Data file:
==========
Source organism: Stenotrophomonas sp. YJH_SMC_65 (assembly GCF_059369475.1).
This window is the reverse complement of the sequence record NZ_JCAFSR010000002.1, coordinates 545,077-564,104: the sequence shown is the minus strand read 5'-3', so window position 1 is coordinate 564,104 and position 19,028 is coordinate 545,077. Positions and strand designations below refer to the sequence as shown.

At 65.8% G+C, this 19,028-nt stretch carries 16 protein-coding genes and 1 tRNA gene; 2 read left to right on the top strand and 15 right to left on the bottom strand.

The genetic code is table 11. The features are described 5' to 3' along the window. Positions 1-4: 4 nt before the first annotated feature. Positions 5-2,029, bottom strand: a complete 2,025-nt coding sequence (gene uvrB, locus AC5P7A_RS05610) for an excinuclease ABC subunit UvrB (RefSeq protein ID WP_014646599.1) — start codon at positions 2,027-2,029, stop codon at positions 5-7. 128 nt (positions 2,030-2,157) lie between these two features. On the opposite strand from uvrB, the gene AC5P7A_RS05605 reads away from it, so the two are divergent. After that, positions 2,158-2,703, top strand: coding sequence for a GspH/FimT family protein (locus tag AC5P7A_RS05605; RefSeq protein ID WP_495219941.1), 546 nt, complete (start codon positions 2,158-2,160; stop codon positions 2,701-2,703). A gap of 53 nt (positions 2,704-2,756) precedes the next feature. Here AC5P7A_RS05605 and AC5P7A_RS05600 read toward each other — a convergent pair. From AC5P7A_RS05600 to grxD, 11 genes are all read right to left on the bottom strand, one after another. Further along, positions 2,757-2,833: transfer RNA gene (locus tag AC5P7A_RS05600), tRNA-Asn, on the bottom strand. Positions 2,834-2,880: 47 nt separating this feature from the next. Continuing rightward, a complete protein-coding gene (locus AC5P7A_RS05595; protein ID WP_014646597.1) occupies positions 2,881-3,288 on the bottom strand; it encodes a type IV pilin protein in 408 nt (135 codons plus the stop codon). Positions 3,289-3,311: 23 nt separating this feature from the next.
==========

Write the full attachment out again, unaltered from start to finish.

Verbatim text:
Source organism: Stenotrophomonas sp. YJH_SMC_65 (assembly GCF_059369475.1).
This window is the reverse complement of the sequence record NZ_JCAFSR010000002.1, coordinates 545,077-564,104: the sequence shown is the minus strand read 5'-3', so window position 1 is coordinate 564,104 and position 19,028 is coordinate 545,077. Positions and strand designations below refer to the sequence as shown.

At 65.8% G+C, this 19,028-nt stretch carries 16 protein-coding genes and 1 tRNA gene; 2 read left to right on the top strand and 15 right to left on the bottom strand.

The genetic code is table 11. The features are described 5' to 3' along the window. Positions 1-4: 4 nt before the first annotated feature. Positions 5-2,029, bottom strand: a complete 2,025-nt coding sequence (gene uvrB, locus AC5P7A_RS05610) for an excinuclease ABC subunit UvrB (RefSeq protein ID WP_014646599.1) — start codon at positions 2,027-2,029, stop codon at positions 5-7. 128 nt (positions 2,030-2,157) lie between these two features. On the opposite strand from uvrB, the gene AC5P7A_RS05605 reads away from it, so the two are divergent. After that, positions 2,158-2,703, top strand: coding sequence for a GspH/FimT family protein (locus tag AC5P7A_RS05605; RefSeq protein ID WP_495219941.1), 546 nt, complete (start codon positions 2,158-2,160; stop codon positions 2,701-2,703). A gap of 53 nt (positions 2,704-2,756) precedes the next feature. Here AC5P7A_RS05605 and AC5P7A_RS05600 read toward each other — a convergent pair. From AC5P7A_RS05600 to grxD, 11 genes are all read right to left on the bottom strand, one after another. Further along, positions 2,757-2,833: transfer RNA gene (locus tag AC5P7A_RS05600), tRNA-Asn, on the bottom strand. Positions 2,834-2,880: 47 nt separating this feature from the next. Continuing rightward, a complete protein-coding gene (locus AC5P7A_RS05595; protein ID WP_014646597.1) occupies positions 2,881-3,288 on the bottom strand; it encodes a type IV pilin protein in 408 nt (135 codons plus the stop codon). Positions 3,289-3,311: 23 nt separating this feature from the next.